"The doctors say: 'I'm sorry, you have a baby with Down syndrome.' The nurses are somewhat apologetic. Everyone's upset. Your family doesn't know how to handle this."
So she set out to make sure those apologies turned into praises for her daughter, Brittany. And she succeeded.
"Babies who have Down syndrome can do anything."
The baskets contain handknit baby blankets knit by people all over the U.S., a onesie with the phrase "Down Right Perfect" and various educational resources for parents. About one in 700 babies born in the U.S. each year have Down syndrome, according to the Centers for Disease Control and Prevention. It's caused by an extra chromosome and has widely varying effects on growth and intellectual development, sometimes in tandem with identifiable physical traits.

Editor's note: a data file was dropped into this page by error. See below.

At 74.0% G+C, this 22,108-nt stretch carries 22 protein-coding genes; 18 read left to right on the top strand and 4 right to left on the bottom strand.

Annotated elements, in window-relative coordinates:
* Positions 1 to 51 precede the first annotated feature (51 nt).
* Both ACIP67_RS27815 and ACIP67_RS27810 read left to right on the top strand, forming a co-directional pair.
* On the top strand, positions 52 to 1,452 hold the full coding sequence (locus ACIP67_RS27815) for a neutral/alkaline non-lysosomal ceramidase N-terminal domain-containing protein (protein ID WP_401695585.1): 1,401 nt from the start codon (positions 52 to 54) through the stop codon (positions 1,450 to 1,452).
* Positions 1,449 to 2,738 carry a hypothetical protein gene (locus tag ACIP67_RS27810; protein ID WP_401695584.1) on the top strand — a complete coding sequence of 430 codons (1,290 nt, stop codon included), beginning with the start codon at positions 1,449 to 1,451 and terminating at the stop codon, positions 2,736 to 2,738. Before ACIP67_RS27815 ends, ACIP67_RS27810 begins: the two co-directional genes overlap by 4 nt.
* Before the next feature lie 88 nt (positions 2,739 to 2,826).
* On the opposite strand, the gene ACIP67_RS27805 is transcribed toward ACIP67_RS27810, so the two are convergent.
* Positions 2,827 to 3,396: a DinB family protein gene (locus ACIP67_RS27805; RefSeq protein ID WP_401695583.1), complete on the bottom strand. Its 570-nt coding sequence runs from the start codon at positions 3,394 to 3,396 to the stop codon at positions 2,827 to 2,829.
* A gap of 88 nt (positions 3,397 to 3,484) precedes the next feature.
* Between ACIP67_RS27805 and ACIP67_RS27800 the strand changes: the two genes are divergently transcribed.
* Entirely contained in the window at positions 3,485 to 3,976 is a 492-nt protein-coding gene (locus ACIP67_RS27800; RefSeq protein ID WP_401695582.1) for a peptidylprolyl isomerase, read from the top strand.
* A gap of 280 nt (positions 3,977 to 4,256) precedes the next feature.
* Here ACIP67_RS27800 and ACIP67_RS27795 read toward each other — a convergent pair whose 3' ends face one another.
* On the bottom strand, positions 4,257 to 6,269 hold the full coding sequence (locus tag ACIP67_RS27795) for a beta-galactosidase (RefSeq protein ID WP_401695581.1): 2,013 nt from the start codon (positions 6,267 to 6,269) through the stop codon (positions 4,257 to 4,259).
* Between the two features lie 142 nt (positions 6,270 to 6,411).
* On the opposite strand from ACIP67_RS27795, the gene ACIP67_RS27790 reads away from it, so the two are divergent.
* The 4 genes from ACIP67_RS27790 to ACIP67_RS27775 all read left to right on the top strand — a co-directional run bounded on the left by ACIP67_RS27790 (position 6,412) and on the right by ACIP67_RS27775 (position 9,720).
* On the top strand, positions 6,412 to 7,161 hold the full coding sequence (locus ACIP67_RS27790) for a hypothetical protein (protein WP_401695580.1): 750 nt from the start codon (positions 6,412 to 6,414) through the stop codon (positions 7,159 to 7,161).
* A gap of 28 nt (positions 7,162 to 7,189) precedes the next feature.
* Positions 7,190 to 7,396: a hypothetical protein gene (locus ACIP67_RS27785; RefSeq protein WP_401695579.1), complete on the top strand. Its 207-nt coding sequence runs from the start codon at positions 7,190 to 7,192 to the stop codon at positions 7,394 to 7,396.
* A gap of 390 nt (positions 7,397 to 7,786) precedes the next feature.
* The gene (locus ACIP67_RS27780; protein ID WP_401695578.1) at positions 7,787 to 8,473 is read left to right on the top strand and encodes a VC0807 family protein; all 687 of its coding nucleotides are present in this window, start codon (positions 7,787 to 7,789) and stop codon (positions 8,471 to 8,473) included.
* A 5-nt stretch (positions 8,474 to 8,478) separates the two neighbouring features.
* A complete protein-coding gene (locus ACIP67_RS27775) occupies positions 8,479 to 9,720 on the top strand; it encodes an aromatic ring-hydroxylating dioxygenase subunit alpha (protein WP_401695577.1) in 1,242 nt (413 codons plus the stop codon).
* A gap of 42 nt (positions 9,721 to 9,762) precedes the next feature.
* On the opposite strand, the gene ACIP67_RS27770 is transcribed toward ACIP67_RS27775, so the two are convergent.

"We had no idea so many people in the country knitted."
Sue Schiavone said so many people have helped that the family's "basement is loaded with knitted items for babies."
So far, Brittany's Baskets of Hope has sent a total of 800 packages to 49 states and Puerto Rico. Recently, Brittany Schiavone was named a finalist in the L'Oreal Paris "Women of Worth" national competition, which honors women who selflessly help others.
As a finalist, she earned $10,000, an amount that will help defray supply and shipping costs for the baskets.